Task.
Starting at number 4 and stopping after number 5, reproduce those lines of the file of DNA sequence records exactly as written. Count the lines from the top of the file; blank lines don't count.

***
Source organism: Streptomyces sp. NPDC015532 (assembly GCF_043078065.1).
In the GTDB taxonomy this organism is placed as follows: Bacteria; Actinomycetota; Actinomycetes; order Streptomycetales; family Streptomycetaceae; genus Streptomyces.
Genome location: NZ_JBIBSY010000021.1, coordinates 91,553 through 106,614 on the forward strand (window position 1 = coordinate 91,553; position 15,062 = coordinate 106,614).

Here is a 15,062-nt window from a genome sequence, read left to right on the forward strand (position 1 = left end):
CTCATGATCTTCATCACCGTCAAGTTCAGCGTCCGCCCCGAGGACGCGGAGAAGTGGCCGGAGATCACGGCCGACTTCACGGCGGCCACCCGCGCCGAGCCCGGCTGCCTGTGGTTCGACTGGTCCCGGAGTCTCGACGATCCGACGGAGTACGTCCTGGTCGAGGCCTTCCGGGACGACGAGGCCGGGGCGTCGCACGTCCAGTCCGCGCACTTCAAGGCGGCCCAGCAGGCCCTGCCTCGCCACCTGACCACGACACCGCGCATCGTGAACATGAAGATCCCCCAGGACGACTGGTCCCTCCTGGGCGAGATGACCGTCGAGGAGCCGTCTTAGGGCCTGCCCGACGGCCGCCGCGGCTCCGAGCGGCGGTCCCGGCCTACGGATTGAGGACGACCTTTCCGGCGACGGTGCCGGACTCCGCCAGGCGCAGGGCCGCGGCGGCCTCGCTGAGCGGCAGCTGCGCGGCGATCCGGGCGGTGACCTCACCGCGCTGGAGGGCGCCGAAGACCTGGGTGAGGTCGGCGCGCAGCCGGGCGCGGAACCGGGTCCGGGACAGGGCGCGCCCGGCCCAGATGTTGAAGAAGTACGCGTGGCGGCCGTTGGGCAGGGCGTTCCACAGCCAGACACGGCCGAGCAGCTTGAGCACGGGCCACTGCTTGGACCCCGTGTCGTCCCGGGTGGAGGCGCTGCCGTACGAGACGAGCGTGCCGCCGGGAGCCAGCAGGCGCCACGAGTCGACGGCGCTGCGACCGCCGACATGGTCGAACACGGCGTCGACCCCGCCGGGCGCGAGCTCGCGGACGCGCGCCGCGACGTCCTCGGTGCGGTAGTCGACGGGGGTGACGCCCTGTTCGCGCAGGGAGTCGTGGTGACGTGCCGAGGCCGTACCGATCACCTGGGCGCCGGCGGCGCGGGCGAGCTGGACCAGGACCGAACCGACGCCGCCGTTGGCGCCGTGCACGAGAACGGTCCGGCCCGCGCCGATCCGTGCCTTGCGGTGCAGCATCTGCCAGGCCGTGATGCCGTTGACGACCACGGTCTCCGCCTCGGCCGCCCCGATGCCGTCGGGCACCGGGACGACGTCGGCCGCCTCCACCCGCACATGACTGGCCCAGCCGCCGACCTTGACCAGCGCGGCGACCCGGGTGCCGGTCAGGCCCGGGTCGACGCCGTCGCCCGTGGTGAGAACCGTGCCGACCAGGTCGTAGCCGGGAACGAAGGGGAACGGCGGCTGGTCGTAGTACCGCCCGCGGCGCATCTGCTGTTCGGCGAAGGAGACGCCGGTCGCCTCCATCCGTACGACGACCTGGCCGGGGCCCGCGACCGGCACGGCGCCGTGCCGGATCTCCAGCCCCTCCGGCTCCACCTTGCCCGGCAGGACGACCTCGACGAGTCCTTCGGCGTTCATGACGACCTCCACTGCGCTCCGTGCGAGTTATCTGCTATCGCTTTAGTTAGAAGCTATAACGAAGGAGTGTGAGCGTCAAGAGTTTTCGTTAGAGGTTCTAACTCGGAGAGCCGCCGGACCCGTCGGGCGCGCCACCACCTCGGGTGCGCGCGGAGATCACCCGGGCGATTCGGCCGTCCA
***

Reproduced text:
Here is a 15,062-nt window from a genome sequence, read left to right on the forward strand (position 1 = left end):
CTCATGATCTTCATCACCGTCAAGTTCAGCGTCCGCCCCGAGGACGCGGAGAAGTGGCCGGAGATCACGGCCGACTTCACGGCGGCCACCCGCGCCGAGCCCGGCTGCCTGTGGTTCGACTGGTCCCGGAGTCTCGACGATCCGACGGAGTACGTCCTGGTCGAGGCCTTCCGGGACGACGAGGCCGGGGCGTCGCACGTCCAGTCCGCGCACTTCAAGGCGGCCCAGCAGGCCCTGCCTCGCCACCTGACCACGACACCGCGCATCGTGAACATGAAGATCCCCCAGGACGACTGGTCCCTCCTGGGCGAGATGACCGTCGAGGAGCCGTCTTAGGGCCTGCCCGACGGCCGCCGCGGCTCCGAGCGGCGGTCCCGGCCTACGGATTGAGGACGACCTTTCCGGCGACGGTGCCGGACTCCGCCAGGCGCAGGGCCGCGGCGGCCTCGCTGAGCGGCAGCTGCGCGGCGATCCGGGCGGTGACCTCACCGCGCTGGAGGGCGCCGAAGACCTGGGTGAGGTCGGCGCGCAGCCGGGCGCGGAACCGGGTCCGGGACAGGGCGCGCCCGGCCCAGATGTTGAAGAAGTACGCGTGGCGGCCGTTGGGCAGGGCGTTCCACAGCCAGACACGGCCGAGCAGCTTGAGCACGGGCCACTGCTTGGACCCCGTGTCGTCCCGGGTGGAGGCGCTGCCGTACGAGACGAGCGTGCCGCCGGGAGCCAGCAGGCGCCACGAGTCGACGGCGCTGCGACCGCCGACATGGTCGAACACGGCGTCGACCCCGCCGGGCGCGAGCTCGCGGACGCGCGCCGCGACGTCCTCGGTGCGGTAGTCGACGGGGGTGACGCCCTGTTCGCGCAGGGAGTCGTGGTGACGTGCCGAGGCCGTACCGATCACCTGGGCGCCGGCGGCGCGGGCGAGCTGGACCAGGACCGAACCGACGCCGCCGTTGGCGCCGTGCACGAGAACGGTCCGGCCCGCGCCGATCCGTGCCTTGCGGTGCAGCATCTGCCAGGCCGTGATGCCGTTGACGACCACGGTCTCCGCCTCGGCCGCCCCGATGCCGTCGGGCACCGGGACGACGTCGGCCGCCTCCACCCGCACATGACTGGCCCAGCCGCCGACCTTGACCAGCGCGGCGACCCGGGTGCCGGTCAGGCCCGGGTCGACGCCGTCGCCCGTGGTGAGAACCGTGCCGACCAGGTCGTAGCCGGGAACGAAGGGGAACGGCGGCTGGTCGTAGTACCGCCCGCGGCGCATCTGCTGTTCGGCGAAGGAGACGCCGGTCGCCTCCATCCGTACGACGACCTGGCCGGGGCCCGCGACCGGCACGGCGCCGTGCCGGATCTCCAGCCCCTCCGGCTCCACCTTGCCCGGCAGGACGACCTCGACGAGTCCTTCGGCGTTCATGACGACCTCCACTGCGCTCCGTGCGAGTTATCTGCTATCGCTTTAGTTAGAAGCTATAACGAAGGAGTGTGAGCGTCAAGAGTTTTCGTTAGAGGTTCTAACTCGGAGAGCCGCCGGACCCGTCGGGCGCGCCACCACCTCGGGTGCGCGCGGAGATCACCCGGGCGATTCGGCCGTCCA